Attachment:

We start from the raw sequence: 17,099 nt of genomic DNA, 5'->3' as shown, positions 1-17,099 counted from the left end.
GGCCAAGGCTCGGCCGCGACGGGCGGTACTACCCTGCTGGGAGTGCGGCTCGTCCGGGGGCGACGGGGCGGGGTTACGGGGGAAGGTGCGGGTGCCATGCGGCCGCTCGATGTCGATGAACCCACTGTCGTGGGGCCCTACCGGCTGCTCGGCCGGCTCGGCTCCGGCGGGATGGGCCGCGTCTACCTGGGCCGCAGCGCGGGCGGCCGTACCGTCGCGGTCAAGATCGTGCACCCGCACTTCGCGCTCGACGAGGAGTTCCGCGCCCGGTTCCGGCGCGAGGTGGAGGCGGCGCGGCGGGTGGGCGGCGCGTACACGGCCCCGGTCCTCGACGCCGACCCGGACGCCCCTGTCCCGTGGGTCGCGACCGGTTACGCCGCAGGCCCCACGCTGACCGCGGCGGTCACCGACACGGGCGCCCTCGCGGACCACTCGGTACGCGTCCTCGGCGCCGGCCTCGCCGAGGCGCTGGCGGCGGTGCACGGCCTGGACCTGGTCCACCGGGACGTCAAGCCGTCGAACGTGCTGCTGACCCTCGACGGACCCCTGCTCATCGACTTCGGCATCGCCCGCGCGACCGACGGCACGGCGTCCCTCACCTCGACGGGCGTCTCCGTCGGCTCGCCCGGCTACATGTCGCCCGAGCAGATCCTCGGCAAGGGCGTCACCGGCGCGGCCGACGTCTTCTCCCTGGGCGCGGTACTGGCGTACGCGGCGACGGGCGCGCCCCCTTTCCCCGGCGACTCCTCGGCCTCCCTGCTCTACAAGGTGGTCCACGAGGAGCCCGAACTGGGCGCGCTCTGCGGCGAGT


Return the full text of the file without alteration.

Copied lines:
We start from the raw sequence: 17,099 nt of genomic DNA, 5'->3' as shown, positions 1-17,099 counted from the left end.
GGCCAAGGCTCGGCCGCGACGGGCGGTACTACCCTGCTGGGAGTGCGGCTCGTCCGGGGGCGACGGGGCGGGGTTACGGGGGAAGGTGCGGGTGCCATGCGGCCGCTCGATGTCGATGAACCCACTGTCGTGGGGCCCTACCGGCTGCTCGGCCGGCTCGGCTCCGGCGGGATGGGCCGCGTCTACCTGGGCCGCAGCGCGGGCGGCCGTACCGTCGCGGTCAAGATCGTGCACCCGCACTTCGCGCTCGACGAGGAGTTCCGCGCCCGGTTCCGGCGCGAGGTGGAGGCGGCGCGGCGGGTGGGCGGCGCGTACACGGCCCCGGTCCTCGACGCCGACCCGGACGCCCCTGTCCCGTGGGTCGCGACCGGTTACGCCGCAGGCCCCACGCTGACCGCGGCGGTCACCGACACGGGCGCCCTCGCGGACCACTCGGTACGCGTCCTCGGCGCCGGCCTCGCCGAGGCGCTGGCGGCGGTGCACGGCCTGGACCTGGTCCACCGGGACGTCAAGCCGTCGAACGTGCTGCTGACCCTCGACGGACCCCTGCTCATCGACTTCGGCATCGCCCGCGCGACCGACGGCACGGCGTCCCTCACCTCGACGGGCGTCTCCGTCGGCTCGCCCGGCTACATGTCGCCCGAGCAGATCCTCGGCAAGGGCGTCACCGGCGCGGCCGACGTCTTCTCCCTGGGCGCGGTACTGGCGTACGCGGCGACGGGCGCGCCCCCTTTCCCCGGCGACTCCTCGGCCTCCCTGCTCTACAAGGTGGTCCACGAGGAGCCCGAACTGGGCGCGCTCTGCGGCGAGT